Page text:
St Mellitus Church’s £3k ambition to buy blade bin where young people can dispose of weapons
- Credit: Archant
The banner “Choose Life, Drop the Knife” is boldly displayed between two columns outside St Mellitus Church in Finsbury Park. But what does religion have to do with knife crime?
Quite a lot, it turns out. It’s the work of the St Mellitus justice and peace group, set up within the church 12 years ago.
It’s a campaign group of 10 to 15 members and a majority of its work has been supporting refugees. But it also aims to raise awareness around various other issues affecting London, and over the past eight years its members have focused on the issue of knife crime.
The group is headed up by Percy Aggett, who began working with young people and families in the East End in 1973.
He believes a London-wide campaign is needed to raise awareness and unite all the organisations that are doing things individually.
“The banner ‘Choose Life, Drop The Knife’ was decided on because we were very concerned about the extent of knife crime and young people being killed and severely injured on the streets of London,” he said.
“We wanted to make a statement that would be seen a long way off, and linked it with the message out there from the youth justice teams, the council and police. It is the Islington standard slogan for challenging knife crime.”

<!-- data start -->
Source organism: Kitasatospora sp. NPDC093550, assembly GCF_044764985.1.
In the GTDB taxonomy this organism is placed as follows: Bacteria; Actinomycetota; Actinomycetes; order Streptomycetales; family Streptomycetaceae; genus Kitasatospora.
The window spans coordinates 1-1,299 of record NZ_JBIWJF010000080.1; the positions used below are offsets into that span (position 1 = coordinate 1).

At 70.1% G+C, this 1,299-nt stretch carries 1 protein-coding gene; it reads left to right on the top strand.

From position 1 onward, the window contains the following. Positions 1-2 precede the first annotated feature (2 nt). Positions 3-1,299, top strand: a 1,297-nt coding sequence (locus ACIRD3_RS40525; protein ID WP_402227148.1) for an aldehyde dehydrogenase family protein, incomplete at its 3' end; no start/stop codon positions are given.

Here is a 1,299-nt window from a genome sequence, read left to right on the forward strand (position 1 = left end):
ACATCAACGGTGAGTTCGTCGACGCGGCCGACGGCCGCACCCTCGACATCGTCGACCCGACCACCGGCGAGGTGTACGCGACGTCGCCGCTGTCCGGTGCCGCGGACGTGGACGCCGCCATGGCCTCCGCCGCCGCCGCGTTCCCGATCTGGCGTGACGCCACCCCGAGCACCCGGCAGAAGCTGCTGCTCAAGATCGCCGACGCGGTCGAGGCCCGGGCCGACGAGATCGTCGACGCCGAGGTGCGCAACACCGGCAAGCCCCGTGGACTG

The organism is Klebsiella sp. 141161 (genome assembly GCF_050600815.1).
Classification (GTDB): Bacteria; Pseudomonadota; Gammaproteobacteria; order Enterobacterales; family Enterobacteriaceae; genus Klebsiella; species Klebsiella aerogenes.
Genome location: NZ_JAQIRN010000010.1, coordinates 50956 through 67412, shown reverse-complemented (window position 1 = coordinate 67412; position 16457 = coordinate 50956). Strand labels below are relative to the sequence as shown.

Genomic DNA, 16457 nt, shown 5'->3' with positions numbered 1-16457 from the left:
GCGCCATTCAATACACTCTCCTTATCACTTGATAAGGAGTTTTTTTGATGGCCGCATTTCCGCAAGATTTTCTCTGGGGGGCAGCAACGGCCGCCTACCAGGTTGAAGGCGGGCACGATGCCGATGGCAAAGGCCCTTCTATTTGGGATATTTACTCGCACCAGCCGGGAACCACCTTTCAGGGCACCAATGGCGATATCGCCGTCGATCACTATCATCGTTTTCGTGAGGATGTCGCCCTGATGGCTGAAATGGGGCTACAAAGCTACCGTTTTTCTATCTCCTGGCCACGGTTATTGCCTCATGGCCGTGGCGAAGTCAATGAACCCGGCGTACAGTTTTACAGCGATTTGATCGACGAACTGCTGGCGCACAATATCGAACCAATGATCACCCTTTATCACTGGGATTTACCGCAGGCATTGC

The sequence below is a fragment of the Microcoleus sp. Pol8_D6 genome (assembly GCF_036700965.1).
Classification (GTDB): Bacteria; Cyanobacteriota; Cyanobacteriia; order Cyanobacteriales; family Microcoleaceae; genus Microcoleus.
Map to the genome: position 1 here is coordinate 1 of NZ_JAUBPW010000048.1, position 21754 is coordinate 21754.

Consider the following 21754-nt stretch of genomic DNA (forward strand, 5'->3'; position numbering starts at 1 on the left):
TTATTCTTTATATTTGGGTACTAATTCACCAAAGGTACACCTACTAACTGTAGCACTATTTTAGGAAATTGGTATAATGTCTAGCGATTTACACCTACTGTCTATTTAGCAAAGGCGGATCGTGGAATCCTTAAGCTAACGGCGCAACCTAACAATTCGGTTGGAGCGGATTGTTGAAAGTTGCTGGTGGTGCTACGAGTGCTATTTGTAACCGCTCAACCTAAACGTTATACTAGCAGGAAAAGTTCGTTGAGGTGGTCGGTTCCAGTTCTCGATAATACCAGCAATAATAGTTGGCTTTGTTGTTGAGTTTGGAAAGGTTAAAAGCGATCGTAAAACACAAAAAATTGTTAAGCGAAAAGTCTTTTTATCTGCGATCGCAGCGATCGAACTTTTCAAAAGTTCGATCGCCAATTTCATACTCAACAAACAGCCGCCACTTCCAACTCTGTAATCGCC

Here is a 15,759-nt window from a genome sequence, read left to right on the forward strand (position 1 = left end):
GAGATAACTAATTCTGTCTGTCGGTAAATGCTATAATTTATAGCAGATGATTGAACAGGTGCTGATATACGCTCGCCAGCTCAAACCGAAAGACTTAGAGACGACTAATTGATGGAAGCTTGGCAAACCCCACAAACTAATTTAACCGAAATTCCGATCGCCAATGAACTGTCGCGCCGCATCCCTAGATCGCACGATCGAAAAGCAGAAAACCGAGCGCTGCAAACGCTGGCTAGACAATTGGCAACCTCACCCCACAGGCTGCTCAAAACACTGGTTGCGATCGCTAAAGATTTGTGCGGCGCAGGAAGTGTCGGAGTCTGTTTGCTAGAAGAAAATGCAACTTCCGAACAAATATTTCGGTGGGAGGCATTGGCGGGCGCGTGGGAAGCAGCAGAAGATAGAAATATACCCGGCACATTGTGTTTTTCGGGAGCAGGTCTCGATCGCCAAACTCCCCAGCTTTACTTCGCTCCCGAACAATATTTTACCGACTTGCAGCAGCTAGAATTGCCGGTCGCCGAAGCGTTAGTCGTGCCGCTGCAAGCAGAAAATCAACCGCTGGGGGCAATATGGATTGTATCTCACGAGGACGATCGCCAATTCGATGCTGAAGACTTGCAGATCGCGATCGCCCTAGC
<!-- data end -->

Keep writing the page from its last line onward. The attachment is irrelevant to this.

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Percy’s group has also worked on the City Safe campaign with local shopkeepers whose premises acted as safe havens for young people who were being chased.
It also takes part in knife sweeps with police and volunteers in public spaces, such as the spot search the Gazette joined in Wray Crescent in November.
The church aims to put a knife bin outside, which it says will cost £3,000 per year. That means the church will need to put in charitable bids.
The bin would also stand as a memorial to the people who have been stabbed to death in Islington in recent years: nine since 2015, including three teenagers that year and three 29-year-old men in 2017.
Knife attacks in Islington have fallen by 12 per cent in the last year, but risen by 108 per cent compared with five years ago.
Canon John O’Leary is St Mellitus’ parish priest.
His approach to addressing some of the issues faced by young people is to find out “why they feel the need to belong to a gang and why they are not fitting in elsewhere”.
The perceived need for young people to carry knives as a status symbol and postcode wars are what he believes in part lead to young people killing other young people or being injured.
Father John has served as a priest in north and west London since the 1990s, and believes young people and gang members have a “fundamental need to belong”.
“Helping them recapture what enhances their dignity as human beings is what is important,” he said.
The real challenge is “somehow making contact”.
But he hopes displaying the banner will give spur church and community members to take action if someone they may know who is involved in knife crime or gangs.